- Peel the onions and chop them into small pieces. Also, peel the carrot and wash the celery stick (optional). Cut the carrot and celery into slices.
- Cut the beef into approximately 3/4 inch cubes.
- In a large pot, melt some butter (or oil) and fry the beef on high heat for a few minutes until the outside appears to be cooked. If you want a more intense flavor, you can also fully sear the outsides. Stir regularly. Remove the beef from the pot and place the cubes into a bowl for now. Set the bowl aside.
- Add the onions to the large pot and sauté them until translucent (or lightly brown if preferred). Add the celery and carrot and sauté these vegetables for a few minutes as well.
- Now add the paprika, tomato paste, and a pinch of sugar. Mix well and cook on medium-high heat for a minute as well.
- Next, add the red wine in three increments – approx. 1/3 cup at a time. Add some wine, stir it in, and then wait until it has reduced noticeably. Then add some more wine and repeat until you have used up the whole cup.
- Re-add the beef to the pot, stir everything and then add enough beef broth so that it just covers the contents in the pot. In our case, this is usually between 1 1/2 – 2 cups of broth – it might vary slightly for you. At this stage, also add your bay leaf if you want some more flavor (optional).
- Bring the broth to a boil, then turn down the heat to low, add the lid and let the goulash simmer on low heat for around 2 hours until the meat is very tender. Stir occasionally and add more broth as necessary (we don’t usually need to do this).
- When you are happy with the tenderness of the meat, add salt and pepper to taste.
- Optional: Dissolve 2 tablespoons of cornstarch in a little bit of cold water in a separate mug. Add it to the pot with the goulash and stir regularly while simmering the broth until it has thickened.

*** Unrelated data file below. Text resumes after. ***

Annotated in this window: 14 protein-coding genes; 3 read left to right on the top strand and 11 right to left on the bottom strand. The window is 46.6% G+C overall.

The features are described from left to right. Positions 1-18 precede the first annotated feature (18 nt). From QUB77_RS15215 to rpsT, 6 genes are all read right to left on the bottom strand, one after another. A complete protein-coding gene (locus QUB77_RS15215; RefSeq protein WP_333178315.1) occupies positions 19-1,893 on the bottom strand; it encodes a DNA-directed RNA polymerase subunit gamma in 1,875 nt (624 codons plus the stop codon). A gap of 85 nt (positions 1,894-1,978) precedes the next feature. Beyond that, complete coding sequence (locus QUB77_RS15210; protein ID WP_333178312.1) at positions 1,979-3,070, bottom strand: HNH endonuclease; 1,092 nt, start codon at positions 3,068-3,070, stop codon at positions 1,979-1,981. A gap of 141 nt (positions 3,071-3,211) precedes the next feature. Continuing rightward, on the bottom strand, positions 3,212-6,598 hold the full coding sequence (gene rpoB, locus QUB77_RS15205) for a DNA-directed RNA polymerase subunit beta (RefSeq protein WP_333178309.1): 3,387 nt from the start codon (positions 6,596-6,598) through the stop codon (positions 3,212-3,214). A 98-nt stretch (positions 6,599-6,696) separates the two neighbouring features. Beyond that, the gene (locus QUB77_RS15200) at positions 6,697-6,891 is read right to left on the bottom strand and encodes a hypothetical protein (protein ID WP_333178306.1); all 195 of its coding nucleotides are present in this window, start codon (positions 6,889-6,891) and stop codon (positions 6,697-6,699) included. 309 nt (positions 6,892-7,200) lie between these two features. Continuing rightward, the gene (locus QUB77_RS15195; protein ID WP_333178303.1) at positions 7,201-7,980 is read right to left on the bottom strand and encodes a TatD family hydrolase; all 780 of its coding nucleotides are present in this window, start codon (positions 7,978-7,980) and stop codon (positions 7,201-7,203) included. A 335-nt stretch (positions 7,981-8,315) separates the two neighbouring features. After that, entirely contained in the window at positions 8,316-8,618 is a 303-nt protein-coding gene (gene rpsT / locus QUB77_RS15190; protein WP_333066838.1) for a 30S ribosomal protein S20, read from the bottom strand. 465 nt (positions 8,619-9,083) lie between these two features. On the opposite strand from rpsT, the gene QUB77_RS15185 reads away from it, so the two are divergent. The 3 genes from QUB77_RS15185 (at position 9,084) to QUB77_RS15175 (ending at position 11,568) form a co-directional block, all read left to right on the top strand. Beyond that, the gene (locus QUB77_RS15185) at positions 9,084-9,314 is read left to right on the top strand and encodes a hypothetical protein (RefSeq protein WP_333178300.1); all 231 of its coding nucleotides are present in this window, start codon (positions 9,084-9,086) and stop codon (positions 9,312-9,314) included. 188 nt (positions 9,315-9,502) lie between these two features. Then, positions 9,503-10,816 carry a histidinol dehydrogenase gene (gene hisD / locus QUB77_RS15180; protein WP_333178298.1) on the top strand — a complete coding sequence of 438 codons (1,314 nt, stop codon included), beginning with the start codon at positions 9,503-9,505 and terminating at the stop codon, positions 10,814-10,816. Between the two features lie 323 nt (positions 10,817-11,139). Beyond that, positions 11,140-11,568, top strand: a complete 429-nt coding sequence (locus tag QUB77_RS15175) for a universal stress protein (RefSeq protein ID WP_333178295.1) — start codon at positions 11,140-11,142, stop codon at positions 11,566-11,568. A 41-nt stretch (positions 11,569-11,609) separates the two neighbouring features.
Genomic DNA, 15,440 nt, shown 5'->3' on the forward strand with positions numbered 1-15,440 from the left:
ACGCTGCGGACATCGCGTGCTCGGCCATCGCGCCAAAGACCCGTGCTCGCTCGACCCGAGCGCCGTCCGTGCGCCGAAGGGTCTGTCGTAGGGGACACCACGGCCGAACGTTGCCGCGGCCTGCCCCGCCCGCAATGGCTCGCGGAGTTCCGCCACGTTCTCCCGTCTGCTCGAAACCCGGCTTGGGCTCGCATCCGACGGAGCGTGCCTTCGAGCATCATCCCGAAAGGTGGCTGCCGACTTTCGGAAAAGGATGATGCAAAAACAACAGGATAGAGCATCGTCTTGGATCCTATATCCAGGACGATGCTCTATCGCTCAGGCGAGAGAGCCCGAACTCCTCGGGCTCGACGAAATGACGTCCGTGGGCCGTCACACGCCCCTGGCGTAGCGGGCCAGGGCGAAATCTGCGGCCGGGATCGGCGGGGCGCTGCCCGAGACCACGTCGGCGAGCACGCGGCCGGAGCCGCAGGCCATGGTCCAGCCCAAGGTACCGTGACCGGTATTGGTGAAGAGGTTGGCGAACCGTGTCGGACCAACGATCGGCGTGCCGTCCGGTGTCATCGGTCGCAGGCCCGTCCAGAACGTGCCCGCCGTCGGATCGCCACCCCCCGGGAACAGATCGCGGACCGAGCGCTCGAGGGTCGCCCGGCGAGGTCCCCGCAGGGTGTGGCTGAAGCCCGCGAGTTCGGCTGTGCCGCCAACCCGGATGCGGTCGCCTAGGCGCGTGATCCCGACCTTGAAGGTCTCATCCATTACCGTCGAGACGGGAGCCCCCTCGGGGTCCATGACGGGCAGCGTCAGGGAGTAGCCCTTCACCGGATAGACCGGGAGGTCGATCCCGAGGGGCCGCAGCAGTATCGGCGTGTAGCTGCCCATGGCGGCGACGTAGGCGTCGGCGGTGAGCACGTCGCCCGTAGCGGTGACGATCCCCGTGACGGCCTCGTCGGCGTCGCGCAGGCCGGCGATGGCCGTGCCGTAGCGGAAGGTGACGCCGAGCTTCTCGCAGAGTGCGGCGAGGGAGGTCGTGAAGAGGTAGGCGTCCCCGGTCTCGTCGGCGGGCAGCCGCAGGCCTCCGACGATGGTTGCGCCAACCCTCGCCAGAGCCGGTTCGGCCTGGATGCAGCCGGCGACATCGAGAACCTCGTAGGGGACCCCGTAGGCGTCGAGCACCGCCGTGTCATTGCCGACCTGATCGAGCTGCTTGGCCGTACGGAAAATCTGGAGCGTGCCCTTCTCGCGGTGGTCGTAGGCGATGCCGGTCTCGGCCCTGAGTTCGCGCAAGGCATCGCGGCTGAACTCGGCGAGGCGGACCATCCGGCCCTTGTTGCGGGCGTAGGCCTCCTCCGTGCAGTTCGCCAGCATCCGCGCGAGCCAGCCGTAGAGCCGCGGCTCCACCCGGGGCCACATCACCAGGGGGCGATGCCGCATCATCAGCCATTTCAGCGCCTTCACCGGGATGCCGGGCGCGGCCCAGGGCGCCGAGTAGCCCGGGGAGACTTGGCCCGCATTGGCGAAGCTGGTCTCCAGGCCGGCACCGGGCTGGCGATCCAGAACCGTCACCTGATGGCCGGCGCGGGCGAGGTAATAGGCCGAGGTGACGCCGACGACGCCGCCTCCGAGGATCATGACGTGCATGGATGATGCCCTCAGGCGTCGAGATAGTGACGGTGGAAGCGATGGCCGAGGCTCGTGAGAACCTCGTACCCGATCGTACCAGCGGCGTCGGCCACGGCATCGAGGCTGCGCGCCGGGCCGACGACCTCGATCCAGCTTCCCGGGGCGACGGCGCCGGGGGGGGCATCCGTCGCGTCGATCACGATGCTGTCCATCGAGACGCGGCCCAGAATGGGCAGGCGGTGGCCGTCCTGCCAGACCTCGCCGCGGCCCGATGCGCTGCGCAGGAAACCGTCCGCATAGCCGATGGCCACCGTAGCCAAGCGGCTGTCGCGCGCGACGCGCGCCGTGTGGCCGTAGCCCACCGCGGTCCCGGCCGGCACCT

- Serve your goulash with Spätzle (egg noodles), fusilli pasta, potatoes, bread dumplings, or fresh bread.
- This is how Lisa ate goulash in Germany growing up – there are many other versions as well. Some people like to add bell peppers, others don’t add any vegetables at all.
- It’s important that the beef simmers on low heat to make it tender. If the heat is too high, the meat might dry out and/or become tough and rubbery.
- We’d recommend using a good quality wine (one that you’d also drink) and beef broth since that will impact the taste of the goulash quite noticeably.
- Since for us, this goulash is mainly a side/sauce eaten with filling spaetzle or bread dumplings, it doesn’t contain as much meat as some other goulash recipes. You can always add more beef than just one pound if desired.
- You don’t have to add cornstarch at the end to thicken the broth. This is just what we do since Lisa always likes her German goulash to be quite thick and she ate it this way growing up in Germany.
This nutritional information has been estimated by an online nutrition calculator. It should only be seen as a rough calculation and not a replacement for professional dietary advice.